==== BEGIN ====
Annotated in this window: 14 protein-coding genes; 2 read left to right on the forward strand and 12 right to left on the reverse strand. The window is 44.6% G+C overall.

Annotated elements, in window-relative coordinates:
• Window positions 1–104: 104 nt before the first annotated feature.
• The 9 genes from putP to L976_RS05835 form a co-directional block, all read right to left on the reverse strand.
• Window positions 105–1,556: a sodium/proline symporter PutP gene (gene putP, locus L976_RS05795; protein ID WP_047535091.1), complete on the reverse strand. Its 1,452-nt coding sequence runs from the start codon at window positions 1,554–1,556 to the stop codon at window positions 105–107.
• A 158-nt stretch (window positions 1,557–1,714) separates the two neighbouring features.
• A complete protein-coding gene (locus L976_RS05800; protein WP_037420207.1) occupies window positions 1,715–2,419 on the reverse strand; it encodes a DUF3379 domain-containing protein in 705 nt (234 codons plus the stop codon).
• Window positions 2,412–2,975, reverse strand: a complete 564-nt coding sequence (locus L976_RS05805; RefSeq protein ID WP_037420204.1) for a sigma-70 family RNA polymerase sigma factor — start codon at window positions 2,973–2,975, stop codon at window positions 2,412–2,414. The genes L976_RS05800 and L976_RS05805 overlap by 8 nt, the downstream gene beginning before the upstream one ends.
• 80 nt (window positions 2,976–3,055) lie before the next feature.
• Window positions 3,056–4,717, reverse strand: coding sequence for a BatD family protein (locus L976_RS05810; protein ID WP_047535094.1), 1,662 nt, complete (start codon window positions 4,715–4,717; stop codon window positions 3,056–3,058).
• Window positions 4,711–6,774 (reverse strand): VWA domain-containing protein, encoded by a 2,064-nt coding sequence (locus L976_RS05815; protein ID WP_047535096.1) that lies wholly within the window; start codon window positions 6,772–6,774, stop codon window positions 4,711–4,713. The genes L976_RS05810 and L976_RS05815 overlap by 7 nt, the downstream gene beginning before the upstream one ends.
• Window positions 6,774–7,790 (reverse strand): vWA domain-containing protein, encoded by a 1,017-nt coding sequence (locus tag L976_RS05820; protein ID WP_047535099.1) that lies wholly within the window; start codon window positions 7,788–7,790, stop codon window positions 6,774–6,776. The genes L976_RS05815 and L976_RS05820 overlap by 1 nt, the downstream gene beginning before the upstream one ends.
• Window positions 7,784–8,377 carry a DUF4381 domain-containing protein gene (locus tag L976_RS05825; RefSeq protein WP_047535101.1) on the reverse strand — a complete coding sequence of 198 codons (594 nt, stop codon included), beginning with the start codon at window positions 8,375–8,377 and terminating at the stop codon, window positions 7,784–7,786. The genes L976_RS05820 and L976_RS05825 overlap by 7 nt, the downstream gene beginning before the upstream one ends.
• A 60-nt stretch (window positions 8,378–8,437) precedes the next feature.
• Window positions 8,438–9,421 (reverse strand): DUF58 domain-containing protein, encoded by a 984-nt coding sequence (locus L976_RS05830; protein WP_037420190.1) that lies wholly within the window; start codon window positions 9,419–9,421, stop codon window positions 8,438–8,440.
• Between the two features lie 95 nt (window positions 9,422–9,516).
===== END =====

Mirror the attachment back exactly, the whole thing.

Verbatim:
Annotated in this window: 14 protein-coding genes; 2 read left to right on the forward strand and 12 right to left on the reverse strand. The window is 44.6% G+C overall.

Annotated elements, in window-relative coordinates:
• Window positions 1–104: 104 nt before the first annotated feature.
• The 9 genes from putP to L976_RS05835 form a co-directional block, all read right to left on the reverse strand.
• Window positions 105–1,556: a sodium/proline symporter PutP gene (gene putP, locus L976_RS05795; protein ID WP_047535091.1), complete on the reverse strand. Its 1,452-nt coding sequence runs from the start codon at window positions 1,554–1,556 to the stop codon at window positions 105–107.
• A 158-nt stretch (window positions 1,557–1,714) separates the two neighbouring features.
• A complete protein-coding gene (locus L976_RS05800; protein WP_037420207.1) occupies window positions 1,715–2,419 on the reverse strand; it encodes a DUF3379 domain-containing protein in 705 nt (234 codons plus the stop codon).
• Window positions 2,412–2,975, reverse strand: a complete 564-nt coding sequence (locus L976_RS05805; RefSeq protein ID WP_037420204.1) for a sigma-70 family RNA polymerase sigma factor — start codon at window positions 2,973–2,975, stop codon at window positions 2,412–2,414. The genes L976_RS05800 and L976_RS05805 overlap by 8 nt, the downstream gene beginning before the upstream one ends.
• 80 nt (window positions 2,976–3,055) lie before the next feature.
• Window positions 3,056–4,717, reverse strand: coding sequence for a BatD family protein (locus L976_RS05810; protein ID WP_047535094.1), 1,662 nt, complete (start codon window positions 4,715–4,717; stop codon window positions 3,056–3,058).
• Window positions 4,711–6,774 (reverse strand): VWA domain-containing protein, encoded by a 2,064-nt coding sequence (locus L976_RS05815; protein ID WP_047535096.1) that lies wholly within the window; start codon window positions 6,772–6,774, stop codon window positions 4,711–4,713. The genes L976_RS05810 and L976_RS05815 overlap by 7 nt, the downstream gene beginning before the upstream one ends.
• Window positions 6,774–7,790 (reverse strand): vWA domain-containing protein, encoded by a 1,017-nt coding sequence (locus tag L976_RS05820; protein ID WP_047535099.1) that lies wholly within the window; start codon window positions 7,788–7,790, stop codon window positions 6,774–6,776. The genes L976_RS05815 and L976_RS05820 overlap by 1 nt, the downstream gene beginning before the upstream one ends.
• Window positions 7,784–8,377 carry a DUF4381 domain-containing protein gene (locus tag L976_RS05825; RefSeq protein WP_047535101.1) on the reverse strand — a complete coding sequence of 198 codons (594 nt, stop codon included), beginning with the start codon at window positions 8,375–8,377 and terminating at the stop codon, window positions 7,784–7,786. The genes L976_RS05820 and L976_RS05825 overlap by 7 nt, the downstream gene beginning before the upstream one ends.
• A 60-nt stretch (window positions 8,378–8,437) precedes the next feature.
• Window positions 8,438–9,421 (reverse strand): DUF58 domain-containing protein, encoded by a 984-nt coding sequence (locus L976_RS05830; protein WP_037420190.1) that lies wholly within the window; start codon window positions 9,419–9,421, stop codon window positions 8,438–8,440.
• Between the two features lie 95 nt (window positions 9,422–9,516).